German Crowdfunding Law Has Implications for Angels

By Krista Tuomi, Associate Professor, American University

European crowdfunding laws and experience provide some background on how crowdfunding might work in the US. One of my earlier blogs dealt with some implications of equity crowdfunding for angels, drawing on the experience of Sweden and the UK. It highlighted some concerns about crowdfunding, particularly the low success rates for complex products and those that require follow on financing.  Despite tax and co-funding sweeteners, repeat investment has been low.  Only 17% of Swedes crowdfunded more than once, slightly lower than the 24% reported by a Scottish Crowdcube survey.  Another oft-mentioned concern is that “naïve” investors will get burned, leading to regulatory backlash.  Recent events in Germany may be a test case of this.

Germany has about 80 crowdfunding platforms offering various funding options, the most common being a subordinated profit-participating loan.  By May 2015 portals such as Seedmatch, Companisto, and Innovestment financed more than 174 projects with a volume of almost  €41 million.  A recent study found that few investors have made a return on these investments, however. Of the 86 German projects surveyed only four enjoyed a premature exit through follow-on VC financing. When T-Venture invested in the start-up Smarchive for example, investors could obtain a 25% return by accepting the re-purchase offer.  In 22 other cases, the projects actually went through some form of insolvency procedure.  A particularly prominent failure was that of clean energy developer Prokon, an event which influenced the recent legislation passed by the German government.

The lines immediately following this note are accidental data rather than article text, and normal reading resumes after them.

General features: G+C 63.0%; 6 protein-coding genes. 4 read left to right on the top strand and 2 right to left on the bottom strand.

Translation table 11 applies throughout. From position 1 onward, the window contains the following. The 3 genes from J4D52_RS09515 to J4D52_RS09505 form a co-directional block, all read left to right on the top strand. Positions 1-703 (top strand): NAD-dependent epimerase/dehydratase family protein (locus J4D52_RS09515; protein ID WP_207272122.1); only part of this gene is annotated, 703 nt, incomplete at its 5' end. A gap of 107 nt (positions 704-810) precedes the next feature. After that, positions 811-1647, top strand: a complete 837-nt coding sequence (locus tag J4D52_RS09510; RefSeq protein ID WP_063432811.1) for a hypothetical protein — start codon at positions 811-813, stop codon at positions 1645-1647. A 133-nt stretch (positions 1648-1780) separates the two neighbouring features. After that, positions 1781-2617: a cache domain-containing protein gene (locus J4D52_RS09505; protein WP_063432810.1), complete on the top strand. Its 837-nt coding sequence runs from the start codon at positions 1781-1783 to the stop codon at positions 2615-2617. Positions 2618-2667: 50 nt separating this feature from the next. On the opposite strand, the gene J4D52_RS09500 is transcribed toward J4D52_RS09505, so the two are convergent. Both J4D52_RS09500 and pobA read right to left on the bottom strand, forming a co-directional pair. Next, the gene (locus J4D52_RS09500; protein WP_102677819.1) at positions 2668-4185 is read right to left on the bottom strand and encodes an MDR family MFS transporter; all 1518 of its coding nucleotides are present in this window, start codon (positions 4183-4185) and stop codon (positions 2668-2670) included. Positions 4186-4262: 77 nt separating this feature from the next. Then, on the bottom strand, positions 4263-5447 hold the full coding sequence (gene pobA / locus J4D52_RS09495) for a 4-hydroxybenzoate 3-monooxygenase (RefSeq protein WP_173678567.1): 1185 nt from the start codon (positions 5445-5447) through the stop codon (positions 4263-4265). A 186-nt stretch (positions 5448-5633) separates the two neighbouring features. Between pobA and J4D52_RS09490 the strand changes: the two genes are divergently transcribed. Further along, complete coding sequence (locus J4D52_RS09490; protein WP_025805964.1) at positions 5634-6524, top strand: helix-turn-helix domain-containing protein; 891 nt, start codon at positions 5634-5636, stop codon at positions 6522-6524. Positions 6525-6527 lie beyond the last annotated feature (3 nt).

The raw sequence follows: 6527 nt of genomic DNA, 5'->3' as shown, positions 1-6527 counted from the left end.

The new Small Investor Protection Act attempts to protect investors while still fostering the industry. The pros?  Unlike the rules outline in the American JOBS Act, the German government does not impose any resale restrictions and currently has no limitations on advertising (apart from requiring a warning notice). Also unlike the US, there is no aggregate investor limit.  The aggregate limit is a problematic aspect of the JOBS Act since it will be difficult to enforce and tricky for platforms to administer.  Moreover, it would restrict investors’ ability to manage risk through portfolio diversification. (Of course a diversified investor would not focus on a single investment field like crowdfunding anyway.) 

The Cons? For investments exceeding €1,000 investors will have to confirm they are investing no more than twice their monthly net income OR that assets of at least €100,000 are easily available to them. The maximum amount per investment is €10,000. These rules apply even to angels and venture capital funds, unless they are corporate entities. Although sophisticated investors represent about 15% of the market, they contribute 76% to market volume. If they are unwilling to provide their financial data this could substantially slow the growth of the crowdfunding market.

It is important to watch the impact of this regulation - for the seventeen US states which now allow some form of equity crowdfunding, the ones considering legislation in this area, and of course any national unaccredited crowdfunding rules that are eventually implemented.